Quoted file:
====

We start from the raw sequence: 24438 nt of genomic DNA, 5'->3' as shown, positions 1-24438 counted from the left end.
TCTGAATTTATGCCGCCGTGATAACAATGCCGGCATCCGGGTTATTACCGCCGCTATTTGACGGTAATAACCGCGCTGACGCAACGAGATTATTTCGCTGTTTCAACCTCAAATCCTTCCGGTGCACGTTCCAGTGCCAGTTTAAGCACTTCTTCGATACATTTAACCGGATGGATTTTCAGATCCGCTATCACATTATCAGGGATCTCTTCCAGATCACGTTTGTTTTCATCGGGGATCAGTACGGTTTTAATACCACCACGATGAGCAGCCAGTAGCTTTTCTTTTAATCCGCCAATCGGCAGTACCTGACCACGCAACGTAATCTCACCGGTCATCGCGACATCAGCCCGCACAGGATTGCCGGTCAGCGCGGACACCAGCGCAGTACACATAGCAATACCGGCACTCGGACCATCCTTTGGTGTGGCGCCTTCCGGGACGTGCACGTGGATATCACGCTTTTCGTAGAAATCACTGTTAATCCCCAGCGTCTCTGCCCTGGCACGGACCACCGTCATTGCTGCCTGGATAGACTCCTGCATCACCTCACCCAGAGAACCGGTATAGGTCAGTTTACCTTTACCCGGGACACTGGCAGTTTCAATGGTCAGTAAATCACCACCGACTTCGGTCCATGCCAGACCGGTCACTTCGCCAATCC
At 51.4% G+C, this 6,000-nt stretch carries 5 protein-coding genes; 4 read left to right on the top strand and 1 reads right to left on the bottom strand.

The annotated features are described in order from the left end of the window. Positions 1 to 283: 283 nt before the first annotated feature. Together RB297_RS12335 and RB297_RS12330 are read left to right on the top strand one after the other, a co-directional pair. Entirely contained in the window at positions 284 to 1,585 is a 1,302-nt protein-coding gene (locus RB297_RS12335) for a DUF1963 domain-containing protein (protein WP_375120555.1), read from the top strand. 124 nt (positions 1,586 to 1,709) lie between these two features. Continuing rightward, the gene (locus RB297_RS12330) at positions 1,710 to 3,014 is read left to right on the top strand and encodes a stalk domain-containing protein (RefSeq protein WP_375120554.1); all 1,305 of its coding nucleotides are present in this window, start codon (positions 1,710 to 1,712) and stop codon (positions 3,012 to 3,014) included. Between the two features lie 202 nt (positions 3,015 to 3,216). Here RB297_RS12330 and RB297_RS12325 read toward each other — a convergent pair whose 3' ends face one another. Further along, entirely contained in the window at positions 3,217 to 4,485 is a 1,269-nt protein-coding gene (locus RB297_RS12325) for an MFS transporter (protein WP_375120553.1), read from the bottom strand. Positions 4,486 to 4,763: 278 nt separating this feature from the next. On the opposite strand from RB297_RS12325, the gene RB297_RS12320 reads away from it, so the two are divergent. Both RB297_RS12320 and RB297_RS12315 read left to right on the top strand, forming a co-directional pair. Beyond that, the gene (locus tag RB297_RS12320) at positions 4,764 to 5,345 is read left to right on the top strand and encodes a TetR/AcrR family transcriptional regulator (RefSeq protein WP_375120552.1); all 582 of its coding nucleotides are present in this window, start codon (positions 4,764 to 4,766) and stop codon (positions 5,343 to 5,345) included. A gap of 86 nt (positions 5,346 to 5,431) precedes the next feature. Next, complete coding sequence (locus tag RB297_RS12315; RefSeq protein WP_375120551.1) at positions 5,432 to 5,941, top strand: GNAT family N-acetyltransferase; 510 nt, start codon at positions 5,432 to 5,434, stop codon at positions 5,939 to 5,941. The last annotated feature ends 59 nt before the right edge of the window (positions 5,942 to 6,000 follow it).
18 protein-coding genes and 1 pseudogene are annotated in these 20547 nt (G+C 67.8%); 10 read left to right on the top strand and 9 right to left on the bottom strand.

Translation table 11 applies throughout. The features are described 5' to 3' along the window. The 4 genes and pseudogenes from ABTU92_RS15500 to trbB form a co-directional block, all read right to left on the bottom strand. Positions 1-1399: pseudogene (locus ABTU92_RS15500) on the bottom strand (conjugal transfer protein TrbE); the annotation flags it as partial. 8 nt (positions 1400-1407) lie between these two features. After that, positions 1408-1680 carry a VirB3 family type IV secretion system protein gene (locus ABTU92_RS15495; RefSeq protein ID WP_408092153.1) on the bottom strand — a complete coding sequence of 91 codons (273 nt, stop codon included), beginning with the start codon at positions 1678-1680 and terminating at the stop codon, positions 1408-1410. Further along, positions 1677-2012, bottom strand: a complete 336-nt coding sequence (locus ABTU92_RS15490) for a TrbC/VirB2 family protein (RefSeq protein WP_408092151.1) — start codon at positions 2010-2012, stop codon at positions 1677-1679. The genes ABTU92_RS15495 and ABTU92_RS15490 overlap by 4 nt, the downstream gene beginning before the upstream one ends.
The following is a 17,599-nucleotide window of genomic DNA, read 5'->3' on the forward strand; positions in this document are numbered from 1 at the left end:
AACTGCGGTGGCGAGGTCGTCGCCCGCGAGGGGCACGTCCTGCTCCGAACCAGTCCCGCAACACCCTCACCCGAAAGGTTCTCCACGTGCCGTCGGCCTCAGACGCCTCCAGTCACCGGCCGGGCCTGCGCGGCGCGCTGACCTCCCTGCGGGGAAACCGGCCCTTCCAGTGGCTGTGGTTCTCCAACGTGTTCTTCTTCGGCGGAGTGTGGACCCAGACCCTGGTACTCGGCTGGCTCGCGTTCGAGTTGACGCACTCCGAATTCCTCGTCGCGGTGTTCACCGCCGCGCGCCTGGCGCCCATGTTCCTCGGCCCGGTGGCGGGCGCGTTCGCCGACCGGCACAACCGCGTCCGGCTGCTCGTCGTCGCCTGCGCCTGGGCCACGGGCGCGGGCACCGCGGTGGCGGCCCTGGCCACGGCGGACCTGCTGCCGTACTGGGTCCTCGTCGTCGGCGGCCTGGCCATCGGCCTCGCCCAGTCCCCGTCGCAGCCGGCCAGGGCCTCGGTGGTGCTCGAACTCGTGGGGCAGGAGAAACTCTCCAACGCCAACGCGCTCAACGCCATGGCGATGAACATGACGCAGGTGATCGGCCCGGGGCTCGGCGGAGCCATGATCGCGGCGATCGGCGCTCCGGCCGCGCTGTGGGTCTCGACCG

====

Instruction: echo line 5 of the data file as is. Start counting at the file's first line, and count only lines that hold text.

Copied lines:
18 protein-coding genes and 1 pseudogene are annotated in these 20547 nt (G+C 67.8%); 10 read left to right on the top strand and 9 right to left on the bottom strand.